# News this Week

Science  14 Apr 2006:
Vol. 312, Issue 5771, pp. 172
1. INTERNATIONAL EXCHANGES

# Secret Pyongyang Meeting Builds Science Ties Between Two Koreas

1. Richard Stone*
1. With reporting by Ahn Mi-Young in Seoul.

SEOUL—In secret, some 200 researchers from South and North Korea met in the North Korean capital of Pyongyang last week to discuss ways to jumpstart scientific cooperation across the divided peninsula. The unprecedented gathering was “historic” in its scale and ambition, says attendee You-Hyun Moon, secretary general of the Korean Federation of Science and Technology Societies (KOFST) in Seoul.

Officials from the South Korean organizations that sponsored the event say they expect to catalyze joint projects in nanotechnology, information technology, environmental sciences, and biotechnology. Researchers in the south, aided by South Korea's $600,000 budget for inter-Korean science projects, must now raise money for specific goals. The long-term objective is to narrow the technological gap between North and South to make it easier to reunify Korea, says conference organizer Chan-Mo Park, president of Pohang University of Science and Technology. The meeting has deep symbolic value, observers say. With six-party talks over North Korea's nuclear program stalled, “the South Korean government seems interested in expanding inter-Korean civic activities to break the current deadlock,” says Jekuk Chang, director of international cooperation at Dongseo University, who has worked with North Korea on sustainable development along the Tumen River. An expansion of scientific ties, adds Donald Gregg, president of the Korea Society in New York, “is a manifestation of the growing belief in South Korea that North Korea wants to become a more normal country and needs to be supported.” The Korean Conference on Science and Technology, from 3 to 8 April, came close to being called off. Scheduled for March, it was postponed after North Korea protested joint South Korea-U.S. military exercises last month. And North officials told their South counterparts that the meeting would be scuttled if word leaked to the press beforehand. (Science agreed to an embargo in December.) In the hours before the event, Japan, citing a recent chill in relations with North Korea, barred 10 Korean-Japanese scientists from attending, says Park. “I could not sleep, worrying that it could be canceled at the last minute,” he says. But everything went according to plan. Approximately 25 scientists from the South and an equal number of Korean scientists from China and the United States met with some 150 North Korean colleagues. After early awkwardness over language, “the ice melted once they began to talk about science,” says Park. “Participants spoke freely and with an open mind,” adds Moon. Researchers zeroed in on a series of joint projects. One on software development aims to bridge the information technology gap between the two sides, says Park. North Korean scientists expressed a strong interest in alternative energy, breeding crops better suited to conditions in the North, and observing and mitigating the effects of dust storms from China. Plans are afoot to sample the flora of North Korea's uplands. In addition, South Korean scientists have proposed an ecological survey of the demilitarized zone between the nations, subject to approval by military officials from both sides. The North Koreans emphasized that the projects must proceed on the initiative of individual scientists or nongovernmental organizations such as KOFST. Moon and others believe that ample money should be available from the South but that it will be more difficult to win approval for each project from the North Korean government. Last week's meeting included officials from a new North Korean agency, the People's Science and Technology Association, that is expected to be a major player in any North-South collaboration. Past experience suggests that many challenges lay ahead. From 1999 to 2005, South Korea's science ministry spent$4.4 million on inter-Korean science projects, with little to show for the investment. Some projects have been delayed by export controls that limit high-tech transfers to the North. Others have languished for lack of communication. Several researchers have pointed to a common disappointment: After a connection is established, North Korean middlemen often have demanded cash up front before discussing substance. But the situation may be changing. Park says there was “hardly any money talk” in planning the meeting with his North Korean counterparts.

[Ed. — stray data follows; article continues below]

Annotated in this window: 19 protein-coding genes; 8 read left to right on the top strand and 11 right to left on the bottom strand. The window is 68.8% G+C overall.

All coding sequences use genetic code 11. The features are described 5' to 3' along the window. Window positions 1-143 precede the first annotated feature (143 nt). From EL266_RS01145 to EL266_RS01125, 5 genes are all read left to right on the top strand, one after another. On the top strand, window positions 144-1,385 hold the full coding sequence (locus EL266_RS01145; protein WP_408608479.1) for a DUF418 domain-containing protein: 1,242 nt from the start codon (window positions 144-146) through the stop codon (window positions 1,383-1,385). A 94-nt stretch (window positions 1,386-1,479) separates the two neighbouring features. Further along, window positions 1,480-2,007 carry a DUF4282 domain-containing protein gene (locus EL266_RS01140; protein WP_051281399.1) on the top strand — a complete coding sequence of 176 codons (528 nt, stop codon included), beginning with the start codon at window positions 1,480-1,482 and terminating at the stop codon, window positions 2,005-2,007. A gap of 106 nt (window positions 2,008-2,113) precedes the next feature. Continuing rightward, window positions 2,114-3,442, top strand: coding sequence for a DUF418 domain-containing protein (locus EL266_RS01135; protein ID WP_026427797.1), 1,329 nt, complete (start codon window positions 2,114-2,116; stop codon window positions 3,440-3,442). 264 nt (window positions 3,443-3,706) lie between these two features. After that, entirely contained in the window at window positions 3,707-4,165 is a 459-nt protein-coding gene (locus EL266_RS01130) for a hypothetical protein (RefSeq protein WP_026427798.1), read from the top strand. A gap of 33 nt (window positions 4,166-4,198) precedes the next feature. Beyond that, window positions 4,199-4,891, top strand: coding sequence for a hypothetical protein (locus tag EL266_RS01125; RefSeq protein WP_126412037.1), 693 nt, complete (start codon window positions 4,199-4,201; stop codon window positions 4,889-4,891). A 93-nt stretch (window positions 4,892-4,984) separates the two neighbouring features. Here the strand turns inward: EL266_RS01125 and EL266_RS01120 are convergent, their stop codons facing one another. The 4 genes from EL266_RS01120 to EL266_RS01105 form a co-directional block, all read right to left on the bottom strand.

The most successful project by far focused on improving corn hybrids. Observers say the key to its success was the leadership of Soon-Kwon Kim of Kyungbuk University in Daegu, who has visited North Korea 27 times since 1998. “Science may be the best option to open North Korea, change North Korea, and help North Korea,” says Kim.

The conference is “a meaningful starting point,” says Moon, who notes that both sides will have to labor hard to get projects off the ground. A working-group meeting is planned for June in Shenyang, China, and if all goes well, a follow-up conference—“hopefully bigger than the one in Pyongyang,” Park says—will be held in in 2007. The South Korean government also intends to hold bilateral talks with the North in late 2006, with the aim of launching an “Inter-Korean Science Center” in Pyongyang.